REFERENDUM CHALLENGING A 2020 LAW PROHIBITING RETAIL SALE OF CERTAIN FLAVORED TOBACCO PRODUCTS. If the required number of registered voters sign this petition and the petition is timely filed, there will be a referendum challenging a 2020 law on the next statewide ballot after the November 3, 2020 general election. The challenged law prohibits the retail sale of certain flavored tobacco products and tobacco flavor enhancers. The referendum would require a majority of voters to approve the 2020 state law before it can take effect. (20-0003.)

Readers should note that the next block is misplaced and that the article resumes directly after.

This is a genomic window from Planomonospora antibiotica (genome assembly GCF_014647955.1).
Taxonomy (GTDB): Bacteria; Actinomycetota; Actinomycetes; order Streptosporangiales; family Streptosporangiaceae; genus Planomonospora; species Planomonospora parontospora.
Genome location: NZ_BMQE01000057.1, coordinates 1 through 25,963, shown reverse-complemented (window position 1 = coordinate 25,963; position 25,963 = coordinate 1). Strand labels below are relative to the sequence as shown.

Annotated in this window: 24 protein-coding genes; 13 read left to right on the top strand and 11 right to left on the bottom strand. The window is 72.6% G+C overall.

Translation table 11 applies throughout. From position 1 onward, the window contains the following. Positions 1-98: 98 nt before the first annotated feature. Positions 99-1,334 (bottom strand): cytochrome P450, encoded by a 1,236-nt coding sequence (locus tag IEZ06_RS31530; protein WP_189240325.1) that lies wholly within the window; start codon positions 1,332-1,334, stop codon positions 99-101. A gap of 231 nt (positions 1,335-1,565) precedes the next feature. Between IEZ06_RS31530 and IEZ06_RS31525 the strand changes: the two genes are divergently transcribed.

The proponents then are required to collect enough signatures of registered voters for the referendum to qualify to be placed on the ballot. The current requirement is 623,212 signatures (5 percent of the votes cast for all candidates for Governor in 2018). For referendums, proponents have 90 days from the bill’s enactment date to gather these signatures. For the SB-793 referendum, this fell on Thanksgiving, so the date signatures were due was adjusted to the following Monday, November 30, 2020.